How to Use Conflict to Grow Closer in Your Marriage
- Wednesday, April 10, 2013
Pursue empathy. Pray for the ability to accurately see the world from your spouse’s perspective so you can understand each other well and act with empathy toward each other.
Figure out what you’re really fighting about. If you focus simply on the surface issues that provoke conflicts between you, you’ll waste time and energy, but if you dig deeper to discover the root issues of your conflicts, you can make progress resolving the issues that are actually at the core of your conflicts. Two fundamental issues drive most fights between couples: perceived threat and perceived neglect. You can feel threatened when you perceive your spouse as being: critical, judgmental, controlling, demanding, or attacking. You can feel threatened when you perceive your spouse as being: uncaring, uncommitted, neglectful, selfish, or disengaged. Once you identify the real root issue of each conflict, you can approach it productively.
Determine whether or not issues are truly worth fighting over. Choose your battles carefully. Reflect on the issues that are currently causing tension in your relationship, and ask yourself honestly about each one: “How important is this issue to me?” Decide if each issue is really worth fighting through with your spouse, or if it’s something that’s best to just let go.
Choose the best time to fight about issues that matter. You won’t make much progress resolving issues if you fight about them at the wrong time (when either or you is hungry, tired, in pain, emotionally charged, or in a hurry), or when one of you hasn’t had enough time to adequately think about the issues involved. So carefully consider whether or not you’re ready to discuss the issues that concern you; if not, wait until you’re able to give the discussions your best attention.
Control angry impulses. Out-of-control anger during arguments can destroy your marriage. Realize that, no matter how angry you may feel about something, you do have the power to discipline yourself to respond constructively rather than destructively. The key is training your mind to respond wisely to situations that make you angry. Rather than just reacting, stop to calm yourself and reflect on the situation. Don’t make any negative assumptions about your spouse or his or her motives; intentionally believe the best until you can gather all the information you need to accurately assess each situation.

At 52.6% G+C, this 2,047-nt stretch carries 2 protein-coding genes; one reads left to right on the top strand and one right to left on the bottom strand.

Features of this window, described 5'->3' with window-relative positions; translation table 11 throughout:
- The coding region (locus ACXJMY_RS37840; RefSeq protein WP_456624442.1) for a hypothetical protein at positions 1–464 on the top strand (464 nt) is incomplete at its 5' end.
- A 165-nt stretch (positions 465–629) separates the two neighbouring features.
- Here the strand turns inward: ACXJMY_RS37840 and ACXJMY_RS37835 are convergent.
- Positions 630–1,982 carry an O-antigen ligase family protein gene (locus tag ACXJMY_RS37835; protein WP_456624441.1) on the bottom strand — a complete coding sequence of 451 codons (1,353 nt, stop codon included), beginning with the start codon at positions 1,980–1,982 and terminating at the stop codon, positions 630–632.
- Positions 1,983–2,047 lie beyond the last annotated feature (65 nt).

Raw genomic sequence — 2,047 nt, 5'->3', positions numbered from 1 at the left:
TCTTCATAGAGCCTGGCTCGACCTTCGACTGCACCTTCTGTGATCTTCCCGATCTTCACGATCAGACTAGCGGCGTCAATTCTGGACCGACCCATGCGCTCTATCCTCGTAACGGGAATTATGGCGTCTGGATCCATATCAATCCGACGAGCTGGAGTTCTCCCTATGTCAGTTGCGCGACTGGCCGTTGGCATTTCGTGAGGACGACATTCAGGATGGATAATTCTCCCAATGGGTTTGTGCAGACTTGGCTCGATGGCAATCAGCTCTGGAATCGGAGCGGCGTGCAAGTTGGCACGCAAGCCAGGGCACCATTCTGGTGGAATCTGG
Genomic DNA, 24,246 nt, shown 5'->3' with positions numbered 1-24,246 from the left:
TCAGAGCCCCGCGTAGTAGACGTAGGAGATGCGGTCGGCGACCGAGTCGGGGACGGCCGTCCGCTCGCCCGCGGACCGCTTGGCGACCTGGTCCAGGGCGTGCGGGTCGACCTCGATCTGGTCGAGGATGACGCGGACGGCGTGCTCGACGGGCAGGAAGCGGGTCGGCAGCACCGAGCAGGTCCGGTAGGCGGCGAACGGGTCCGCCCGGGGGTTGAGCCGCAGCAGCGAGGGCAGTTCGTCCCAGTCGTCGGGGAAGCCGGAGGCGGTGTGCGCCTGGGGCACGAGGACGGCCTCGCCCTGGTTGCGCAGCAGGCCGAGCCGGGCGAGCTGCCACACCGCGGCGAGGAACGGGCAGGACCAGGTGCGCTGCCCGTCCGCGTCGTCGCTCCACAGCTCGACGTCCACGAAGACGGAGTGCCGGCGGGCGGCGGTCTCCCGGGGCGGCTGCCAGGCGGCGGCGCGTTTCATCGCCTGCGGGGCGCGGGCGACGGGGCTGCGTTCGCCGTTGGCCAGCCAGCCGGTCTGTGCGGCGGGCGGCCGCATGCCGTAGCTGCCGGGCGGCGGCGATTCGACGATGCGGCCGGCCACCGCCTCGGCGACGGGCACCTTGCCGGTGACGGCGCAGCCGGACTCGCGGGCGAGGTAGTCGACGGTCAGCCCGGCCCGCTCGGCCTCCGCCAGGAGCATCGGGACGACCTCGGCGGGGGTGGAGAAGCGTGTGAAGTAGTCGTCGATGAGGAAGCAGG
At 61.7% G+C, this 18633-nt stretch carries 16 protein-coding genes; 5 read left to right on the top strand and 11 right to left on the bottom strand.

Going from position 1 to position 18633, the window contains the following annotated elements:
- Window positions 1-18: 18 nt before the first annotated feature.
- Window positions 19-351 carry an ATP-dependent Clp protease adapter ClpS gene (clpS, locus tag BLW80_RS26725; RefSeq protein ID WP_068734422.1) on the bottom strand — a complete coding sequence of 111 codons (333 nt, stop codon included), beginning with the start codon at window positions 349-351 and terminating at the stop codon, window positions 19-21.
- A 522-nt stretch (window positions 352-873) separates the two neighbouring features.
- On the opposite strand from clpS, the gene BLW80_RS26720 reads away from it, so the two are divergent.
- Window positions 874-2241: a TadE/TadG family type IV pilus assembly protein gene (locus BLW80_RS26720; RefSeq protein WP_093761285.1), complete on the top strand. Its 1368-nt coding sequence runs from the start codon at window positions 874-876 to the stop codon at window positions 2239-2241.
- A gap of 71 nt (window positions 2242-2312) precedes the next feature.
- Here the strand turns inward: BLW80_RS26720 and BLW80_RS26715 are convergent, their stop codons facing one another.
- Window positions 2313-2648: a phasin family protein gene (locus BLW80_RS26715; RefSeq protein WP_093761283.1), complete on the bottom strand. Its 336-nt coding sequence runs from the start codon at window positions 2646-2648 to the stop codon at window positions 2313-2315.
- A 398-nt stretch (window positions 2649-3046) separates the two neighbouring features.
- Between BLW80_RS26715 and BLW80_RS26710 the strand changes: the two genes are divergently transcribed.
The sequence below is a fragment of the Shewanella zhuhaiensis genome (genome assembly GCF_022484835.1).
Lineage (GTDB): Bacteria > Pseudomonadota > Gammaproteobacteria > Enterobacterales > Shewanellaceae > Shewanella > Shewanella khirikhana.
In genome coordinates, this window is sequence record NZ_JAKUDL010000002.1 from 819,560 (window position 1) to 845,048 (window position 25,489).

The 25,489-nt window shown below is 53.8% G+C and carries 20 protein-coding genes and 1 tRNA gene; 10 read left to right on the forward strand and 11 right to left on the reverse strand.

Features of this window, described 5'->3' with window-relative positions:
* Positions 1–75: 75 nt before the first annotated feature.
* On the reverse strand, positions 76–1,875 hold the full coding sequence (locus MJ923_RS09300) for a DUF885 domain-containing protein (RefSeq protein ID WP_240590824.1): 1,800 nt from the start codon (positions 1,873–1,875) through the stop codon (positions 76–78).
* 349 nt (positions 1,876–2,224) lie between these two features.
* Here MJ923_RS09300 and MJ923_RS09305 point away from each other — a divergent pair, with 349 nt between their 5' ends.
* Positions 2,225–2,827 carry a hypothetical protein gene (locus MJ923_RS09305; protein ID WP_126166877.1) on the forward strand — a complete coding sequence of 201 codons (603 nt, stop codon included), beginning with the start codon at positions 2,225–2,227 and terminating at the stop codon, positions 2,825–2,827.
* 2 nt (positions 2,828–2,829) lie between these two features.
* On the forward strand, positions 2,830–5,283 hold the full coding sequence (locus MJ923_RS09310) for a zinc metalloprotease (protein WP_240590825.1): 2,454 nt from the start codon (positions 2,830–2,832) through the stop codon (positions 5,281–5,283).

Follow rules designed to help you manage arguments well. Freely and regularly share your thoughts and feelings with each other rather than withholding information from each other. Rate the depth of your disagreements. When necessary, agree to disagree. Apologize when you regret hurting each other. Use the “XYZ formula” (“In situation X, when you do Y, I feel Z”) to communicate clearly about issues. Avoid cruelty during your arguments; aim to be as kind as possible. Take a time-out if you need one. Try to read your spouse’s mind as much as possible. Pray for your spouse.
Figure out your “fight type.” That’s how your personality influences your approach to conflict. How much do you tend to express your desires? How flexible are you in meeting your spouse’s desires? During arguments, is your behavior mostly competitive, collaborative, cautious, or conciliatory? Once you understand this, you can accentuate or moderate certain aspects of your personality to be more productive during conflict.
Seek healing for unresolved childhood pain that is affecting your marriage now. No matter how good your childhood was, you’re bound to have some unresolved pain from it that affects all of your current relationships. Ask God to help you identify that pain and heal you from it so you can approach marriage conflicts from as healthy a perspective as possible.
Recently on Engagement & Newlyweds
Have something to say about this article? Leave your comment via Facebook below!
Listen to Your Favorite Pastors
Add Crosswalk.com content to your siteBrowse available content